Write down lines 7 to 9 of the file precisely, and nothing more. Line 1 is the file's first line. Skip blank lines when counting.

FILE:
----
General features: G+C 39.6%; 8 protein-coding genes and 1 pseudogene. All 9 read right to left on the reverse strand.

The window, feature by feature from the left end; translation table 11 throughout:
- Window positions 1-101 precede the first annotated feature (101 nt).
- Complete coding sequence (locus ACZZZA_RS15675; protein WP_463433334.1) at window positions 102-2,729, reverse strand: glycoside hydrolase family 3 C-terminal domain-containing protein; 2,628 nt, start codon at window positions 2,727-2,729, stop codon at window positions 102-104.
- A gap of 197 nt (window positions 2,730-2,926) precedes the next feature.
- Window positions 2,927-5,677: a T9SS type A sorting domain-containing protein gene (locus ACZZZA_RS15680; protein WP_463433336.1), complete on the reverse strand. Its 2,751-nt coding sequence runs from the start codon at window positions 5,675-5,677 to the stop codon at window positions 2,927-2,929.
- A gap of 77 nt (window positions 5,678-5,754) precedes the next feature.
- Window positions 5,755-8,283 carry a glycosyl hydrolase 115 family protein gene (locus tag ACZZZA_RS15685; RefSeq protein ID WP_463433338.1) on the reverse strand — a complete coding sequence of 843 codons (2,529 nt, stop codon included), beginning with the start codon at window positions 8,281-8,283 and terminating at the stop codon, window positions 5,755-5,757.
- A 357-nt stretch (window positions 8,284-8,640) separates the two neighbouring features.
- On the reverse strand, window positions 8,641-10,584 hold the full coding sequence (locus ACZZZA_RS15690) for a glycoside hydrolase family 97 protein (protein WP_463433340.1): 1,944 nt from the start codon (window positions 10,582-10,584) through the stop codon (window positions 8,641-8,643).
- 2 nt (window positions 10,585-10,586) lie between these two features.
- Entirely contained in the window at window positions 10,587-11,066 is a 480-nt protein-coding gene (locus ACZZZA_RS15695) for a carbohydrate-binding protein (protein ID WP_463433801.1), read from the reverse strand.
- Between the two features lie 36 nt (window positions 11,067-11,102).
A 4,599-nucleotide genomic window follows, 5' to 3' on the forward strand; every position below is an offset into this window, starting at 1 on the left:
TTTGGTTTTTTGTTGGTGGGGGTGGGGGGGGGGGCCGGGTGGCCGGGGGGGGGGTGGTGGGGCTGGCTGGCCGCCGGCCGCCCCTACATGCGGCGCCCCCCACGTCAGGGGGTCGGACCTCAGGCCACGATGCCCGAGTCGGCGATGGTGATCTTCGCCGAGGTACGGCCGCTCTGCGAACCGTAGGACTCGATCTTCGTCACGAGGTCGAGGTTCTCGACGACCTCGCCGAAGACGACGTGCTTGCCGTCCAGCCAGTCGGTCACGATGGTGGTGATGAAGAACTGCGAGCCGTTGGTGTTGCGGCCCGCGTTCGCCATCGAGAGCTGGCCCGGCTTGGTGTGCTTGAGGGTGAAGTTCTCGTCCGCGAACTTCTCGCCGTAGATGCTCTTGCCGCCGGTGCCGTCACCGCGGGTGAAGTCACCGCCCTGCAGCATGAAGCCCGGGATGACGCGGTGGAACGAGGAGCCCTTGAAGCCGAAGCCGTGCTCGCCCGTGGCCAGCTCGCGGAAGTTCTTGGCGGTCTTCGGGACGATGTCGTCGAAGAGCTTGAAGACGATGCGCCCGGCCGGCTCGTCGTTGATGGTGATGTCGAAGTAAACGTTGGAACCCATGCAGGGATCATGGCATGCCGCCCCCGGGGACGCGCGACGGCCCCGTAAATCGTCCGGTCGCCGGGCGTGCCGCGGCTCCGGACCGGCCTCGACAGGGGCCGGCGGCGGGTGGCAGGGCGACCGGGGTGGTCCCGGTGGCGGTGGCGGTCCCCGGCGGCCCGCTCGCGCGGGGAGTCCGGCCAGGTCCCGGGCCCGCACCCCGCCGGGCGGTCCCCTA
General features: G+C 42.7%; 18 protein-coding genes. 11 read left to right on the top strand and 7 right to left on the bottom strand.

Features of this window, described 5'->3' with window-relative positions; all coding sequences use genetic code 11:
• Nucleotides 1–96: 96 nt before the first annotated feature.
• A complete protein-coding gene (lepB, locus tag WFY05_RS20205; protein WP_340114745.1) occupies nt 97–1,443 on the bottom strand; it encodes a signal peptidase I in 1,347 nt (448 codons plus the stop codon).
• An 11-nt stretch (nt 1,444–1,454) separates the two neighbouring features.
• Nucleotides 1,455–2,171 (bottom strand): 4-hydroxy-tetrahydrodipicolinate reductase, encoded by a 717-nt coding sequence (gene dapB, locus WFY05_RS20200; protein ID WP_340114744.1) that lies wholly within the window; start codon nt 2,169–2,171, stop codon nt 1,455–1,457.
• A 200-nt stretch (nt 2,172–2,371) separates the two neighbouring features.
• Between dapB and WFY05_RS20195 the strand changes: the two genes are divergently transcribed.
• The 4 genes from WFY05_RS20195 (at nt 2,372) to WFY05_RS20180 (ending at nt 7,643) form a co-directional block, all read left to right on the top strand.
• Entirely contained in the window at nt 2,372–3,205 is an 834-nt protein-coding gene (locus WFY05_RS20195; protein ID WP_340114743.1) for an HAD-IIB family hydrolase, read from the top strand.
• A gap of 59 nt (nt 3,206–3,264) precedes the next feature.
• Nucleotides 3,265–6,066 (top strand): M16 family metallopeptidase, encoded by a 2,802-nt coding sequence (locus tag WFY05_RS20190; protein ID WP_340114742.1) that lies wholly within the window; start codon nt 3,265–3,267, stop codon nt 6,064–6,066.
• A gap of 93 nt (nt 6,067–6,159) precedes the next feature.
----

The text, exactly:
- A gap of 77 nt (window positions 5,678-5,754) precedes the next feature.
- Window positions 5,755-8,283 carry a glycosyl hydrolase 115 family protein gene (locus tag ACZZZA_RS15685; RefSeq protein ID WP_463433338.1) on the reverse strand — a complete coding sequence of 843 codons (2,529 nt, stop codon included), beginning with the start codon at window positions 8,281-8,283 and terminating at the stop codon, window positions 5,755-5,757.
- A 357-nt stretch (window positions 8,284-8,640) separates the two neighbouring features.